Leicester tear United apart in remarkable comeback
Louis van Gaal sees shambolic defence ship five goals
Esteban Cambiasso scores Leicester City’s third goal during the Premier League match against Manchester United at The King Power Stadium. Photograpgh: Clive Rose/Getty Images
Leicester 5 Manchester United 3
Football, bloody hell. It was difficult to think of anything other than that famous Alex Ferguson quote to sum up a truly remarkable match.
From being 2-0 ahead early and 3-1 up with less than half an hour remaining, Manchester United conceded five times on a chastening day when they were run ragged by Jamie Vardy – a striker who, almost three years ago to the day, was sent off for Fleetwood Town in a Conference game against Kidderminster Harriers.
By the time the fourth official signalled that there would be six minutes of added time, Leicester’s supporters were chanting “we want six” and Louis van Gaal was wearing the haunted expression of man who could not believe what had unfolded in front of him.
A €190 million summer spending spree has delivered a galáctico forward line for United but somebody forget to mention the defence could do with a helping hand. United were a shambles at the back. Leicester, to their immense credit, took full advantage.
A humiliating defeat finished with United playing out the final seven minutes with 10 men after Tyler Blackett brought down Vardy just as the Leicester striker prepared to pull the trigger. Leonardo Ulloa, who had scored Leicester’s first, made it five in as many games when he converted from the spot. At that stage it was United, not Leicester, facing an exercise in damage limitation – a scenario no one could have imagined when the visitors raced into a two-goal lead, including a peach of a goal from Angel di María, early on.
Radamel Falcao, showing all his experience and class, created the first. Ritchie De Laet got too tight to the Colombian, who expertly used his body to roll the United defender before sprinting clear on the left flank. With no Leicester defender in sight, Falcao had the time to float a perfectly weighted left-footed centre that picked out Robin van Persie, whose far-post header deflected off the shoulder of Liam Moore and beat Kasper Schmeichel at the near post.
Three minutes later United doubled their lead. David Nugent lost possession inside his own half and from that point on Di María took over. A burst of pace took him into the Leicester half, where he found Rooney in space. Continuing his run Di María sprinted on to Rooney’s pass and, with Schmeichel coming off his line, executed an outrageous chip from just inside the area. It would be a difficult skill to pull off at any time, let alone running at pace. The mind went back to that wonderful Karel Poborsky goal at Euro 96.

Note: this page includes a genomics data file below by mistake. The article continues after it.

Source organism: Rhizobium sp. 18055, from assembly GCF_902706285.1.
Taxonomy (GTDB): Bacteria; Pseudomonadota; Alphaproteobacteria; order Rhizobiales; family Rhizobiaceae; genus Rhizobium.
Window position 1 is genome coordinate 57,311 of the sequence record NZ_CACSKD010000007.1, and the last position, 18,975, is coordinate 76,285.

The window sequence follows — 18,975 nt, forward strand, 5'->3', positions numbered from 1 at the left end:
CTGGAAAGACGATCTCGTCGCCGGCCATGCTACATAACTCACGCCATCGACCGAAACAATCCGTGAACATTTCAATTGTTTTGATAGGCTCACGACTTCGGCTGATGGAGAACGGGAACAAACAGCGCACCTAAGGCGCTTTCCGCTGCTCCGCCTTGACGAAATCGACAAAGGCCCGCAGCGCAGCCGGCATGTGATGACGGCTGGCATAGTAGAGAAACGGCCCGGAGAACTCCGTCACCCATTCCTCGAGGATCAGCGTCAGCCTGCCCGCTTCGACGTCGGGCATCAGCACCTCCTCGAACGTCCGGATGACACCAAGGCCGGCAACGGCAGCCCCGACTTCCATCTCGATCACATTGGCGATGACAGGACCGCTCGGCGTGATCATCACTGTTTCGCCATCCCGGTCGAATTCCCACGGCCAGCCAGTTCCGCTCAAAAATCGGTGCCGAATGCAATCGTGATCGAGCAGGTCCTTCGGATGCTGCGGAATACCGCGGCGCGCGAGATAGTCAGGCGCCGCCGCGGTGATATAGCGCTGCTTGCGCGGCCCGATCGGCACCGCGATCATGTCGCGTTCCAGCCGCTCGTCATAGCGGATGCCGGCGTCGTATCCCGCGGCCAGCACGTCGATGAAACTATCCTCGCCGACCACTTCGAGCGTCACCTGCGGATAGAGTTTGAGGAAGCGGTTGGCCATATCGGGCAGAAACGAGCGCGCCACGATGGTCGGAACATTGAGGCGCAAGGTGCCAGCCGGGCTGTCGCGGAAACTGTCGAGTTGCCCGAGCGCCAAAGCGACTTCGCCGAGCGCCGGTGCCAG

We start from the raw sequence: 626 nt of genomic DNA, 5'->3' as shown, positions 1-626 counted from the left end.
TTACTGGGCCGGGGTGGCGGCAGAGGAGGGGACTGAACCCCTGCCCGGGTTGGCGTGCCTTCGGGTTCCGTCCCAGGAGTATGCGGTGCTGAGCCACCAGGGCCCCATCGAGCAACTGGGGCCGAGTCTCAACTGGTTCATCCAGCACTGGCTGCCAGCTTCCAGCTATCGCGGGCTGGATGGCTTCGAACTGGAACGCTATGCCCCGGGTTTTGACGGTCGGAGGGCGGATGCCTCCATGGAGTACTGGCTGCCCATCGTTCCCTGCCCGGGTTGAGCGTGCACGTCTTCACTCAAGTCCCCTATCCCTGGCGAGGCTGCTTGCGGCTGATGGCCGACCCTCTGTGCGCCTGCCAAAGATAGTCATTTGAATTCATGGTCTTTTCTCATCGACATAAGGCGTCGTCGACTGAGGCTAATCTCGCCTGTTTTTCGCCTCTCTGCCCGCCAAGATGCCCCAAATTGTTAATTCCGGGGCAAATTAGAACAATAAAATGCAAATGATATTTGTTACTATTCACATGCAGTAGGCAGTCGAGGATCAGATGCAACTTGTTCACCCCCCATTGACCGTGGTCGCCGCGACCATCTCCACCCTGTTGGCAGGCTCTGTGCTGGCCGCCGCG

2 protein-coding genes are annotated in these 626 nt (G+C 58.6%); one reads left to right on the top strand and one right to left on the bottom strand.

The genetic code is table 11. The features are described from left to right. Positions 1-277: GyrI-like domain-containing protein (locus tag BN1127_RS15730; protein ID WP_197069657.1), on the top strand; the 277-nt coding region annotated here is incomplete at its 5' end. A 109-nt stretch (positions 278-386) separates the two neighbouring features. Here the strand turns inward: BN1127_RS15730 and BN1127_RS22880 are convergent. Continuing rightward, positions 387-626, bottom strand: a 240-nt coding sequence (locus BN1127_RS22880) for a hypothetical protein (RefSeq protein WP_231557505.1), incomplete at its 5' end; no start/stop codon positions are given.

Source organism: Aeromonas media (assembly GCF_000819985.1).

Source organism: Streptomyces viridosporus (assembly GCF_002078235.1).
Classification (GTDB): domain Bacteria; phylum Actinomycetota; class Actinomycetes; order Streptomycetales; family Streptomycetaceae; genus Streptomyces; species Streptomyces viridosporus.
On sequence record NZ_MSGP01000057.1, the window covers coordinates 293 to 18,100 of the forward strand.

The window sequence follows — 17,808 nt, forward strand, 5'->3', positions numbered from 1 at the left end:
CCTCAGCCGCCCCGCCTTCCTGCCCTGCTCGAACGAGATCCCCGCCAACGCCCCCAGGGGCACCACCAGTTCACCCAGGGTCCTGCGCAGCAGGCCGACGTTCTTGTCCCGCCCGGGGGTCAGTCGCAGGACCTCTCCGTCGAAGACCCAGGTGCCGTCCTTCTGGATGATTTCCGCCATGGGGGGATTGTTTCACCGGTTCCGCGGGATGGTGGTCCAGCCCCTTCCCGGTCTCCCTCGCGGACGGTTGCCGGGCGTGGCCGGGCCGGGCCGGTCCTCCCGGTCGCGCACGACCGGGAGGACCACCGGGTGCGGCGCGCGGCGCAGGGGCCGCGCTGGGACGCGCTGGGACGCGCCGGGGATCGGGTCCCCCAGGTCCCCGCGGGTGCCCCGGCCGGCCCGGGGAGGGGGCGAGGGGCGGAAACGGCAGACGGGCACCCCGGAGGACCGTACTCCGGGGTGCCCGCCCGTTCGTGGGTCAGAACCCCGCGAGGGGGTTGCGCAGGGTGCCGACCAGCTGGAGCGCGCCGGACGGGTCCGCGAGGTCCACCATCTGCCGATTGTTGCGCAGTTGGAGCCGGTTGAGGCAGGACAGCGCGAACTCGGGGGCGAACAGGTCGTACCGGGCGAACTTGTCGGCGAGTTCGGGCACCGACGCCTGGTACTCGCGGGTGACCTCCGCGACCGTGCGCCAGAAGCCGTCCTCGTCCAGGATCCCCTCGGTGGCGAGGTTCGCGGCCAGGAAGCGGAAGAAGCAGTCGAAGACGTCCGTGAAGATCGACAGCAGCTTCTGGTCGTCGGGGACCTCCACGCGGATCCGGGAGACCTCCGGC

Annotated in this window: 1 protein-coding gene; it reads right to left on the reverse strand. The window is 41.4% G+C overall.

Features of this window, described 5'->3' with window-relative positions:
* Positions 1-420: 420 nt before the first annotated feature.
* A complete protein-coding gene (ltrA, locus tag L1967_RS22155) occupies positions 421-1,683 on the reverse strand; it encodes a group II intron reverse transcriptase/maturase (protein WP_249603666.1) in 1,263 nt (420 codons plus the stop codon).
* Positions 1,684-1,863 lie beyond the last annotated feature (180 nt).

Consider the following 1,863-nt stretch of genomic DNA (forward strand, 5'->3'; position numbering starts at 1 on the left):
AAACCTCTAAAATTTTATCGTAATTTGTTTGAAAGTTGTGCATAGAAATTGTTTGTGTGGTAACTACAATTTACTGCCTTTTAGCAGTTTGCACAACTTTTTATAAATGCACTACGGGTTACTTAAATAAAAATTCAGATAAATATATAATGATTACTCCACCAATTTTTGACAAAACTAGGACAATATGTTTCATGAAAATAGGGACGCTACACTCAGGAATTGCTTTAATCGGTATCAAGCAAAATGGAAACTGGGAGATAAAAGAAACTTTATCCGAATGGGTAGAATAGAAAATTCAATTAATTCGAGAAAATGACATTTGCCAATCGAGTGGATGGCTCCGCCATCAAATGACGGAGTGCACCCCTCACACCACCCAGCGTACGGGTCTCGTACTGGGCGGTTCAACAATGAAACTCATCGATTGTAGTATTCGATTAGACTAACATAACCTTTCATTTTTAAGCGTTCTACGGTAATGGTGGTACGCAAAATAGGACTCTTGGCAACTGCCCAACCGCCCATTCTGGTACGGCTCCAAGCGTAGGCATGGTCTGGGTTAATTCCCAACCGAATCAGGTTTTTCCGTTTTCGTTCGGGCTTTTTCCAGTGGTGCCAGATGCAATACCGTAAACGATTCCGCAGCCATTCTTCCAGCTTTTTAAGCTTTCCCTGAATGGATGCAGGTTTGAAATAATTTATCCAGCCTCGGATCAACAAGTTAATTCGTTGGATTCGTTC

At that point Leicester looked like they would be blown away by United’s firepower but they responded straight from the kick-off. There seemed little danger when De Laet played a long ball into the right channel but Marcos Rojo was caught on his heels as Vardy nipped in front of him to bring the ball down on the run and turn away from the United left back. With space running out for Vardy close to the byline – television replays showed the ball may well have been out – the Leicester forward dug out a superb centre that the unmarked Ulloa met with a thumping header from 12 yards. Centre back Jonny Evans was caught in no man’s land, marking space, and limped off soon afterwards.
Buoyed by that goal, Leicester gave as good as they got for the remainder of the first half but were undone again 12 minutes after the restart. Schmeichel, who could only stand and watch when Falcao’s volley sailed over his head and hit the crossbar moments earlier, was at full-stretch to get his hands to Rafael da Silva’s cross. Retrieving the loose ball, Van Persie teed up Di Maria for a poorly hit shot that Ander Herrera, with a lovely piece of improvisation, flicked past the wrong-footed Schmeichel.
That looked to be that but Leicester refused to surrender and, remarkably, within seven minutes of that Herrera goal they were level. The first of those goals was hugely contentious. Vardy, foraging in the inside left channel, was looking at the man and not the ball when he barged into Da Silva. Mark Clattenburg, however, waved play on and there was a sense of inevitability about what would happen next. Trying to recover, Da Silva tangled with Vardy and the Leicester striker tumbled to the ground. It looked soft but Clattenburg pointed to the spot and Nugent, drilling his kick straight down the middle, did the rest.
United were all over the place and two minutes later Leicester levelled when Dean Hammond’s shot struck Vardy and Esteban Cambiasso, making his first Premier League start, drilled home from 14 yards. Then the unthinkable happened as De Laet robbed Juan Mata, who was on for Di María, and broke on the right before sending Vardy clear. One on one with David de Gea, Vardy calmly slotted home to make it 4-3. Blackett’s clumsy foul on Vardy allowed Ulloa to make it five from the spot.